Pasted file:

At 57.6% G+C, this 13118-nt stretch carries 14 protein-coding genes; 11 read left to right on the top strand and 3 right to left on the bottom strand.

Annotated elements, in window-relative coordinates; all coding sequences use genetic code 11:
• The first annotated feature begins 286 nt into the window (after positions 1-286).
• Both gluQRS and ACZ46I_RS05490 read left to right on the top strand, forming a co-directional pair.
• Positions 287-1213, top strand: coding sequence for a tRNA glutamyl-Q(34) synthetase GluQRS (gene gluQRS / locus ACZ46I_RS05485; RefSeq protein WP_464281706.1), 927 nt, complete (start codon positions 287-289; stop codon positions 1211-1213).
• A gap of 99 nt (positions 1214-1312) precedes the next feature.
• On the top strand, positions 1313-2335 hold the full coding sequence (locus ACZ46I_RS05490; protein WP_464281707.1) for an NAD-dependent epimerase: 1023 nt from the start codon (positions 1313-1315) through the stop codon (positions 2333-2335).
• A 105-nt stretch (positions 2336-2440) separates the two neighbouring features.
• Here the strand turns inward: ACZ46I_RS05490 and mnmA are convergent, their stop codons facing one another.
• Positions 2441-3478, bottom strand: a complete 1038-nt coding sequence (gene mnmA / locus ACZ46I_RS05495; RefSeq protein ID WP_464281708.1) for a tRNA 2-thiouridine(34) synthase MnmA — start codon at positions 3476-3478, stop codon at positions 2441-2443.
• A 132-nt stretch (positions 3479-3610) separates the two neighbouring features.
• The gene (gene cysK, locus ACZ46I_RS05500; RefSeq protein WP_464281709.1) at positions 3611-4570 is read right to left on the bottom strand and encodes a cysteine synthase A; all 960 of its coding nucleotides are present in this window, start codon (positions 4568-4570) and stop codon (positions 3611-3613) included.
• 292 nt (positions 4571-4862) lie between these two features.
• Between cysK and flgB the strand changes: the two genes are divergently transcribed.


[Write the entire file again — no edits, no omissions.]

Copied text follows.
At 57.6% G+C, this 13118-nt stretch carries 14 protein-coding genes; 11 read left to right on the top strand and 3 right to left on the bottom strand.

Annotated elements, in window-relative coordinates; all coding sequences use genetic code 11:
• The first annotated feature begins 286 nt into the window (after positions 1-286).
• Both gluQRS and ACZ46I_RS05490 read left to right on the top strand, forming a co-directional pair.
• Positions 287-1213, top strand: coding sequence for a tRNA glutamyl-Q(34) synthetase GluQRS (gene gluQRS / locus ACZ46I_RS05485; RefSeq protein WP_464281706.1), 927 nt, complete (start codon positions 287-289; stop codon positions 1211-1213).
• A gap of 99 nt (positions 1214-1312) precedes the next feature.
• On the top strand, positions 1313-2335 hold the full coding sequence (locus ACZ46I_RS05490; protein WP_464281707.1) for an NAD-dependent epimerase: 1023 nt from the start codon (positions 1313-1315) through the stop codon (positions 2333-2335).
• A 105-nt stretch (positions 2336-2440) separates the two neighbouring features.
• Here the strand turns inward: ACZ46I_RS05490 and mnmA are convergent, their stop codons facing one another.
• Positions 2441-3478, bottom strand: a complete 1038-nt coding sequence (gene mnmA / locus ACZ46I_RS05495; RefSeq protein ID WP_464281708.1) for a tRNA 2-thiouridine(34) synthase MnmA — start codon at positions 3476-3478, stop codon at positions 2441-2443.
• A 132-nt stretch (positions 3479-3610) separates the two neighbouring features.
• The gene (gene cysK, locus ACZ46I_RS05500; RefSeq protein WP_464281709.1) at positions 3611-4570 is read right to left on the bottom strand and encodes a cysteine synthase A; all 960 of its coding nucleotides are present in this window, start codon (positions 4568-4570) and stop codon (positions 3611-3613) included.
• 292 nt (positions 4571-4862) lie between these two features.
• Between cysK and flgB the strand changes: the two genes are divergently transcribed.